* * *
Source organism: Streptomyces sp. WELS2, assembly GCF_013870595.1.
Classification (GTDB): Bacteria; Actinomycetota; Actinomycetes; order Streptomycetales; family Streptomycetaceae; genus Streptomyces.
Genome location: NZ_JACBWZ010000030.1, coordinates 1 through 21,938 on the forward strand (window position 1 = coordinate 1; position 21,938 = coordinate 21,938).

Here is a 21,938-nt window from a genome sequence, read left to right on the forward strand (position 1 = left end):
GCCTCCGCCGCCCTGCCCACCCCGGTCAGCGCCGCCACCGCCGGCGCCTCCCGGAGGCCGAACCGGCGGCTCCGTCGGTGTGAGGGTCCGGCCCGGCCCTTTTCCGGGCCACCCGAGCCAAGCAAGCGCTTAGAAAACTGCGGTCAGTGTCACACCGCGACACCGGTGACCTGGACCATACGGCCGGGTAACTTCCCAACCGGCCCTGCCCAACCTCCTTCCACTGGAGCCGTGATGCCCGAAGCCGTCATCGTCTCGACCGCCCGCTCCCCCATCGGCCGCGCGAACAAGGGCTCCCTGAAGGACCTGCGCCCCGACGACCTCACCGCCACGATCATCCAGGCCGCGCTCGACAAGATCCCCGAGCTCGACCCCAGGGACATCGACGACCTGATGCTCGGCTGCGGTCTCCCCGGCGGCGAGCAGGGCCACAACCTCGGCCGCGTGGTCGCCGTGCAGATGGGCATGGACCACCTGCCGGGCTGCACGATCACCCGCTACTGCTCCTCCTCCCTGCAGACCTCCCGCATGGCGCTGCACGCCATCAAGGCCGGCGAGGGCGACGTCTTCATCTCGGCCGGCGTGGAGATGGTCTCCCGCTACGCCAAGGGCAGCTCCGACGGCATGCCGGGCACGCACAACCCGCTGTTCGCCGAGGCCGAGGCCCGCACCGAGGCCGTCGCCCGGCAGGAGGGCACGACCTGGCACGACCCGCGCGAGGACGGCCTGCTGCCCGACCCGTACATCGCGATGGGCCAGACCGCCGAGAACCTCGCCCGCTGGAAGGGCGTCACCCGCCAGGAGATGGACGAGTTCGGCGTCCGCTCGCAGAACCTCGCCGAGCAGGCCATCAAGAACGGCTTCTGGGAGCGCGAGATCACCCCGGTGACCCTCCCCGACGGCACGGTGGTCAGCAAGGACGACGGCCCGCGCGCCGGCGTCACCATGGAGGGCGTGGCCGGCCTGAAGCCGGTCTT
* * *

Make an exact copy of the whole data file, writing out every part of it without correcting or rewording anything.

Source organism: Streptomyces sp. WELS2, assembly GCF_013870595.1.
Classification (GTDB): Bacteria; Actinomycetota; Actinomycetes; order Streptomycetales; family Streptomycetaceae; genus Streptomyces.
Genome location: NZ_JACBWZ010000030.1, coordinates 1 through 21,938 on the forward strand (window position 1 = coordinate 1; position 21,938 = coordinate 21,938).

Here is a 21,938-nt window from a genome sequence, read left to right on the forward strand (position 1 = left end):
GCCTCCGCCGCCCTGCCCACCCCGGTCAGCGCCGCCACCGCCGGCGCCTCCCGGAGGCCGAACCGGCGGCTCCGTCGGTGTGAGGGTCCGGCCCGGCCCTTTTCCGGGCCACCCGAGCCAAGCAAGCGCTTAGAAAACTGCGGTCAGTGTCACACCGCGACACCGGTGACCTGGACCATACGGCCGGGTAACTTCCCAACCGGCCCTGCCCAACCTCCTTCCACTGGAGCCGTGATGCCCGAAGCCGTCATCGTCTCGACCGCCCGCTCCCCCATCGGCCGCGCGAACAAGGGCTCCCTGAAGGACCTGCGCCCCGACGACCTCACCGCCACGATCATCCAGGCCGCGCTCGACAAGATCCCCGAGCTCGACCCCAGGGACATCGACGACCTGATGCTCGGCTGCGGTCTCCCCGGCGGCGAGCAGGGCCACAACCTCGGCCGCGTGGTCGCCGTGCAGATGGGCATGGACCACCTGCCGGGCTGCACGATCACCCGCTACTGCTCCTCCTCCCTGCAGACCTCCCGCATGGCGCTGCACGCCATCAAGGCCGGCGAGGGCGACGTCTTCATCTCGGCCGGCGTGGAGATGGTCTCCCGCTACGCCAAGGGCAGCTCCGACGGCATGCCGGGCACGCACAACCCGCTGTTCGCCGAGGCCGAGGCCCGCACCGAGGCCGTCGCCCGGCAGGAGGGCACGACCTGGCACGACCCGCGCGAGGACGGCCTGCTGCCCGACCCGTACATCGCGATGGGCCAGACCGCCGAGAACCTCGCCCGCTGGAAGGGCGTCACCCGCCAGGAGATGGACGAGTTCGGCGTCCGCTCGCAGAACCTCGCCGAGCAGGCCATCAAGAACGGCTTCTGGGAGCGCGAGATCACCCCGGTGACCCTCCCCGACGGCACGGTGGTCAGCAAGGACGACGGCCCGCGCGCCGGCGTCACCATGGAGGGCGTGGCCGGCCTGAAGCCGGTCTT